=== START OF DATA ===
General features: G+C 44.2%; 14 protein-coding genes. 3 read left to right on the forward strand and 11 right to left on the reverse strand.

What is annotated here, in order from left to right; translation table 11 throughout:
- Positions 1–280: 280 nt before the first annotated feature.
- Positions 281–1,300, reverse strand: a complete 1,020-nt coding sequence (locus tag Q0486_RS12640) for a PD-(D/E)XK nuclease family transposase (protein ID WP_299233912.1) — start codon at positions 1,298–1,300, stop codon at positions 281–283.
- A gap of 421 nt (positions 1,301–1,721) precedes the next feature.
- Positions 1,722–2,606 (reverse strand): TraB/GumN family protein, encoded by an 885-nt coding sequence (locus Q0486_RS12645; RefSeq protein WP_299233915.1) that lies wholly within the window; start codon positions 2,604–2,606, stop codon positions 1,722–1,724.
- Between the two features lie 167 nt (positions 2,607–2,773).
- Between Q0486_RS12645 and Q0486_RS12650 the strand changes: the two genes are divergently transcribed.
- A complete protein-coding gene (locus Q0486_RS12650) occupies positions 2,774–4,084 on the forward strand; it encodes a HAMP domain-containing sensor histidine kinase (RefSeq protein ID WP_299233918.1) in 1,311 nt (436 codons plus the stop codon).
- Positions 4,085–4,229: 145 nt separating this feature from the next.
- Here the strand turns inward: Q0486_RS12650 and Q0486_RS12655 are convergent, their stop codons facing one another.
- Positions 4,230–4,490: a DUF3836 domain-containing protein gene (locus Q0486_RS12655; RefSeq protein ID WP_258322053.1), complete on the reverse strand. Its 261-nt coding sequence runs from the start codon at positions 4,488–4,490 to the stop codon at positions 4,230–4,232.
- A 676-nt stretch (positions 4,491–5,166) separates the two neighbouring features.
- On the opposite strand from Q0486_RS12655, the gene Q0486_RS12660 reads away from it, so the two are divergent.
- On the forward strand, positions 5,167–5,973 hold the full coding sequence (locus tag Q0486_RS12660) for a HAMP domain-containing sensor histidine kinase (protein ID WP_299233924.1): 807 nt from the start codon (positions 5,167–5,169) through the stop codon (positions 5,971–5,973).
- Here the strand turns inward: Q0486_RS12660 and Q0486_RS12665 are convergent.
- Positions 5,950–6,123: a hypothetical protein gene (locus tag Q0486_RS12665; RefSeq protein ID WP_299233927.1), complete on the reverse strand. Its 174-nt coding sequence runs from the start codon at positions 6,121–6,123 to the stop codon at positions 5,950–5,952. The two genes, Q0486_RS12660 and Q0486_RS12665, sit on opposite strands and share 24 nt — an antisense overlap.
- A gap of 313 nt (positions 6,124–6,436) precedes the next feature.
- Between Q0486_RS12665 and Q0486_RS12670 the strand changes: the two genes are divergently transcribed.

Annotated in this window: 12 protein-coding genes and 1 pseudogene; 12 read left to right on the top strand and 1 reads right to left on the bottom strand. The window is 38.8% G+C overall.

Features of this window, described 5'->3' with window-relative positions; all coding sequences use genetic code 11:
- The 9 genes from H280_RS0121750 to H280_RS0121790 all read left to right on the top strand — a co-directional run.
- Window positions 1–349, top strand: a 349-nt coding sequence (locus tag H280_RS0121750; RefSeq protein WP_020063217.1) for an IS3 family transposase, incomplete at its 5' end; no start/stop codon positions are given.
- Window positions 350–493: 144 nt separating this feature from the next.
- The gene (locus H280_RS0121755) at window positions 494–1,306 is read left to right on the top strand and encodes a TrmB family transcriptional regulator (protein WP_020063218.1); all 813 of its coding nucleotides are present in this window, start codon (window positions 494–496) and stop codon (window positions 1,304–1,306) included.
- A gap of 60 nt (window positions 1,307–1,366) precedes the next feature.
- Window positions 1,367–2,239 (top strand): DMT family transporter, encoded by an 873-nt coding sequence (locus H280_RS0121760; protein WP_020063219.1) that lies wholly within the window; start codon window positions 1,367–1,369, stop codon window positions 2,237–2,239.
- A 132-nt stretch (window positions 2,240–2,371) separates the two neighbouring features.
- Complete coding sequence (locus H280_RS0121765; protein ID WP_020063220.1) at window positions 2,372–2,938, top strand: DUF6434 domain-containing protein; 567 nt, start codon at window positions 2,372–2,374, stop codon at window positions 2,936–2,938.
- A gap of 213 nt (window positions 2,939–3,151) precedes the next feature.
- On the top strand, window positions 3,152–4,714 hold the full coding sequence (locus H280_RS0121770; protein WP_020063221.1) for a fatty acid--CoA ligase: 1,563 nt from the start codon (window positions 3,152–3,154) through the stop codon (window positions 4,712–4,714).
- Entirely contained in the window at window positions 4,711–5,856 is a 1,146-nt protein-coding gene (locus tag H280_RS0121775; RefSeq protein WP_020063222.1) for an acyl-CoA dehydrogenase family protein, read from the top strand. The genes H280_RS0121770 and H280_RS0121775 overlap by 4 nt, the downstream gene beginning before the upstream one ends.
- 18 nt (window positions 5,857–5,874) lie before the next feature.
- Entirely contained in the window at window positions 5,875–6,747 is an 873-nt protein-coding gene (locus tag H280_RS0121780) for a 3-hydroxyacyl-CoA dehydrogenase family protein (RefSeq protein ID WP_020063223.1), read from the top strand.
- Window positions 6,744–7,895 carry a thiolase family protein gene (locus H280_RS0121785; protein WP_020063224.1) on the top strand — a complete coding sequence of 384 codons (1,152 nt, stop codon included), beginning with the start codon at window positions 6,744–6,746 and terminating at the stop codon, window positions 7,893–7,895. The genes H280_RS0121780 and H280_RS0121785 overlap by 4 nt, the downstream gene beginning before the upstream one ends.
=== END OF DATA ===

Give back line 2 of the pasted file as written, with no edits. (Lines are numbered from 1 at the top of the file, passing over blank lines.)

What is annotated here, in order from left to right; translation table 11 throughout: